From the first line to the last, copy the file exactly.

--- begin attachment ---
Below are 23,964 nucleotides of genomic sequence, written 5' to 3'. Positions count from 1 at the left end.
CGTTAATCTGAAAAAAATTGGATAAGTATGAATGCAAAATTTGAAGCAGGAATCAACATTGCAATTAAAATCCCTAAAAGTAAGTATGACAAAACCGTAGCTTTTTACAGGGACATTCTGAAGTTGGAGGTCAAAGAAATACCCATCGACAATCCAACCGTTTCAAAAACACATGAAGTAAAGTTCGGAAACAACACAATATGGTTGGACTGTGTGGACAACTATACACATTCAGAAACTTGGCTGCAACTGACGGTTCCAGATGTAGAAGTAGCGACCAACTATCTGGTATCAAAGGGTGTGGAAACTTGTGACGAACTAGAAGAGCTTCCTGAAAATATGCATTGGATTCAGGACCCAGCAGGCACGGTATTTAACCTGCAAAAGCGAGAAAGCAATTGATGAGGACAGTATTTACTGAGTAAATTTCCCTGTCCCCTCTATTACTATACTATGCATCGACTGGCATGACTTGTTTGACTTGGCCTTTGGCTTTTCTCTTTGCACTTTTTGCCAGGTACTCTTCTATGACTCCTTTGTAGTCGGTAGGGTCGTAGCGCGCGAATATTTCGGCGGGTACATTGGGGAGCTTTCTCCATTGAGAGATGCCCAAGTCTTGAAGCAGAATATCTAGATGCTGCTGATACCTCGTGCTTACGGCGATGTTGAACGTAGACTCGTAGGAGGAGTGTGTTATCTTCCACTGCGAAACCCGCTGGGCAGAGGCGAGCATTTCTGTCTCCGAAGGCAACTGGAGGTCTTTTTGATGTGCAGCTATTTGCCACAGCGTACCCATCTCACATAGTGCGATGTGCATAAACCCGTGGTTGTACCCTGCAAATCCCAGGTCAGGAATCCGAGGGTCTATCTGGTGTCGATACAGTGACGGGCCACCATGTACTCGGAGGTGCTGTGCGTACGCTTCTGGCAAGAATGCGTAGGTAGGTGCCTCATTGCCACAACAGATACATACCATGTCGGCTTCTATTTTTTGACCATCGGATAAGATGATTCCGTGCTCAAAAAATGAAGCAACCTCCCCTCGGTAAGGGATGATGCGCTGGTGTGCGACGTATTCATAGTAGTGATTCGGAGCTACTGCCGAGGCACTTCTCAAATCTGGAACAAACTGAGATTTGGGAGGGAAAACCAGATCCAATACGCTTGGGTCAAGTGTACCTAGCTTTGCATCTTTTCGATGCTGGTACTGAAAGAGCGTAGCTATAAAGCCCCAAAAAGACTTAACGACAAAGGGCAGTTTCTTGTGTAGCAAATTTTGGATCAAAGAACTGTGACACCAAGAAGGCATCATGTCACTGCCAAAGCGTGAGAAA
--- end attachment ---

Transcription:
Below are 23,964 nucleotides of genomic sequence, written 5' to 3'. Positions count from 1 at the left end.
CGTTAATCTGAAAAAAATTGGATAAGTATGAATGCAAAATTTGAAGCAGGAATCAACATTGCAATTAAAATCCCTAAAAGTAAGTATGACAAAACCGTAGCTTTTTACAGGGACATTCTGAAGTTGGAGGTCAAAGAAATACCCATCGACAATCCAACCGTTTCAAAAACACATGAAGTAAAGTTCGGAAACAACACAATATGGTTGGACTGTGTGGACAACTATACACATTCAGAAACTTGGCTGCAACTGACGGTTCCAGATGTAGAAGTAGCGACCAACTATCTGGTATCAAAGGGTGTGGAAACTTGTGACGAACTAGAAGAGCTTCCTGAAAATATGCATTGGATTCAGGACCCAGCAGGCACGGTATTTAACCTGCAAAAGCGAGAAAGCAATTGATGAGGACAGTATTTACTGAGTAAATTTCCCTGTCCCCTCTATTACTATACTATGCATCGACTGGCATGACTTGTTTGACTTGGCCTTTGGCTTTTCTCTTTGCACTTTTTGCCAGGTACTCTTCTATGACTCCTTTGTAGTCGGTAGGGTCGTAGCGCGCGAATATTTCGGCGGGTACATTGGGGAGCTTTCTCCATTGAGAGATGCCCAAGTCTTGAAGCAGAATATCTAGATGCTGCTGATACCTCGTGCTTACGGCGATGTTGAACGTAGACTCGTAGGAGGAGTGTGTTATCTTCCACTGCGAAACCCGCTGGGCAGAGGCGAGCATTTCTGTCTCCGAAGGCAACTGGAGGTCTTTTTGATGTGCAGCTATTTGCCACAGCGTACCCATCTCACATAGTGCGATGTGCATAAACCCGTGGTTGTACCCTGCAAATCCCAGGTCAGGAATCCGAGGGTCTATCTGGTGTCGATACAGTGACGGGCCACCATGTACTCGGAGGTGCTGTGCGTACGCTTCTGGCAAGAATGCGTAGGTAGGTGCCTCATTGCCACAACAGATACATACCATGTCGGCTTCTATTTTTTGACCATCGGATAAGATGATTCCGTGCTCAAAAAATGAAGCAACCTCCCCTCGGTAAGGGATGATGCGCTGGTGTGCGACGTATTCATAGTAGTGATTCGGAGCTACTGCCGAGGCACTTCTCAAATCTGGAACAAACTGAGATTTGGGAGGGAAAACCAGATCCAATACGCTTGGGTCAAGTGTACCTAGCTTTGCATCTTTTCGATGCTGGTACTGAAAGAGCGTAGCTATAAAGCCCCAAAAAGACTTAACGACAAAGGGCAGTTTCTTGTGTAGCAAATTTTGGATCAAAGAACTGTGACACCAAGAAGGCATCATGTCACTGCCAAAGCGTGAGAAA